Tired of hobbling around in pain? Knee pain is common – it affects many people of different ages, and can have a number of causes. Let’s have a look at what could be causing your niggling knee pain…
1. What are some of the common causes of knee pain?
- Broken bones
- Ligament injuries
- injury to ligaments at the side of the knee may cause pain at rest or on weight-bearing and knee bending
- injury to the ligament at the front of the knee may cause a pop and a feeling of “giving way”.
- Knee cap dislocation
- Meniscus injuries- these shock-absorbing pads can be injured after a sudden twisting of the knee.
- Bursitis- where there is a build-up of fluid over the knee.
B. Medical Conditions:
- Rheumatoid arthritis: an auto-immune condition that can affect a wide variety of joints.
- Gout: due to uric acid crystal build-up in joints, commonly the big toe, but can affect the knee
- Pseudo-gout: due to calcium pyrophosphate crystal build up in joints.
- Infectious (septic) arthritis: a painful, warm, red swollen knee associated with a fever and being unwell – a medical emergency.
C. Overuse, Strain/ Chronic Conditions:
- Osteoarthritis: a “wear-and-tear arthritis” where cartilage wears away, eventually causing bones of the knee joint to rub against each other.
- Patella tendonitis: common in runners and cyclists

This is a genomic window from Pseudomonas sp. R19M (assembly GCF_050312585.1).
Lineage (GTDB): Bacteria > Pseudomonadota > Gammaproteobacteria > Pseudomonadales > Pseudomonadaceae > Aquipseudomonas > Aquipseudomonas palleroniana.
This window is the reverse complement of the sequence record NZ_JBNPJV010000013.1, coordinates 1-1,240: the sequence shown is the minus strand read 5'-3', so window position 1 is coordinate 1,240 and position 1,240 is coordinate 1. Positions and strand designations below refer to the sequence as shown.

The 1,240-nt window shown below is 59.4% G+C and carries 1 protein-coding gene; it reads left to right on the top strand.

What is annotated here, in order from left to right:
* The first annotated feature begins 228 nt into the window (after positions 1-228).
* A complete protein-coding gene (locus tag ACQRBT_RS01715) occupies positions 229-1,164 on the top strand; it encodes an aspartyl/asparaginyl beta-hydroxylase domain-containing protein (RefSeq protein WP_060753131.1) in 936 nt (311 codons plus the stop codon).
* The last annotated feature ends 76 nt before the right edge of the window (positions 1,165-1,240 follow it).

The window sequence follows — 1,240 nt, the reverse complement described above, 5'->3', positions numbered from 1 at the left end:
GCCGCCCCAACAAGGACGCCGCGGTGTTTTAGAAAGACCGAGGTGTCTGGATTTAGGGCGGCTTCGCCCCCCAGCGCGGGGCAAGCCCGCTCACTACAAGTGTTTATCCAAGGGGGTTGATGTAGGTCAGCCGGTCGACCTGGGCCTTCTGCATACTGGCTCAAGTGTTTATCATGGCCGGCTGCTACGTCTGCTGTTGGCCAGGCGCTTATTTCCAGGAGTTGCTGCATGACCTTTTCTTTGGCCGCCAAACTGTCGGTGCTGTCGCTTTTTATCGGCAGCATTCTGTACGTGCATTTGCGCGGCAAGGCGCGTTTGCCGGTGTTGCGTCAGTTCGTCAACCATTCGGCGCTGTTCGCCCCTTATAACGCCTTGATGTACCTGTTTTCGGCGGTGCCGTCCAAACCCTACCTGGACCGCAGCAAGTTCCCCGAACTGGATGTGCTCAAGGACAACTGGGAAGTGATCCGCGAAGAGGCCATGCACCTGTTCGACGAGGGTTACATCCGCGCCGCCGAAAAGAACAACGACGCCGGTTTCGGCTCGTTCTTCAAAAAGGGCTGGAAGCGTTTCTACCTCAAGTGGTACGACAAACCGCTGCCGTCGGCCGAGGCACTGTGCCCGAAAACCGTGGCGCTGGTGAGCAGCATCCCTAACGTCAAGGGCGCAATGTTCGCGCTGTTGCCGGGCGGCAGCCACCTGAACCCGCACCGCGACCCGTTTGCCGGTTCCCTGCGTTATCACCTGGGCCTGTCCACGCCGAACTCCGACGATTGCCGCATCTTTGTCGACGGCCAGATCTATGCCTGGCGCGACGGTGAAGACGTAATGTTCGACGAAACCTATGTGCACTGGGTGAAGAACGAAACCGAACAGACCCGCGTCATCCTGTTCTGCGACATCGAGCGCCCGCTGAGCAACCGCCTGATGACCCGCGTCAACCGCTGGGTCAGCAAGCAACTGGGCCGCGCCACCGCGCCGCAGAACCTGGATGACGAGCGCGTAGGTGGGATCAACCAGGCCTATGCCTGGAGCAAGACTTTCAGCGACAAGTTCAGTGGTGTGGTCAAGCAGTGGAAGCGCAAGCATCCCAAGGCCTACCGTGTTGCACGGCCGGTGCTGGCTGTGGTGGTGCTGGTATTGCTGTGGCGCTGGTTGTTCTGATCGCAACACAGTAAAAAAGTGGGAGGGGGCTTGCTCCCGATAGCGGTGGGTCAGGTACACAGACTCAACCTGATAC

- Osgood Schlatter’s disease: causes a painful lump below the kneecap, common in adolescents during puberty growth spurts.
D. Biomechanical Conditions:
- “Flat feet”: some people don’t have the natural arch at the bottom of their feet. This can create problems with walking, and lead to knee-pain.
- Difference in leg length
- Hip or foot pain, causing altered weight-bearing through the knee joint
- Changes in walking style due to an underlying back condition
2. When is it time to call your doctor?
If you have any of the following signs or symptoms, you should rather let your doctor take a good look at your knee:
- limping/difficulty walking
- inability to weight bear
- night sweats
- weight loss
- inability to properly straighten or bend the knee
- feeling of instability/knee “giving way”
- feeling of one’s knee locking
- an obvious deformity
3. Wondering what your treatment options might be?
After your doctor has examined your knee, specific treatment will depend on the underlying cause.
Minor injuries can be treated with “R.I.C.E” : (rest, ice, compression, elevation)
- Physiotherapy- used to strengthen muscles around the knee
- Medication- anti-inflammatories, or medication directed at the specific underlying cause
- Injections- cortisone or lubricants
- Surgery- arthroscopic surgery, partial or total knee replacement
- Supplements such as glucosamine and chondroitin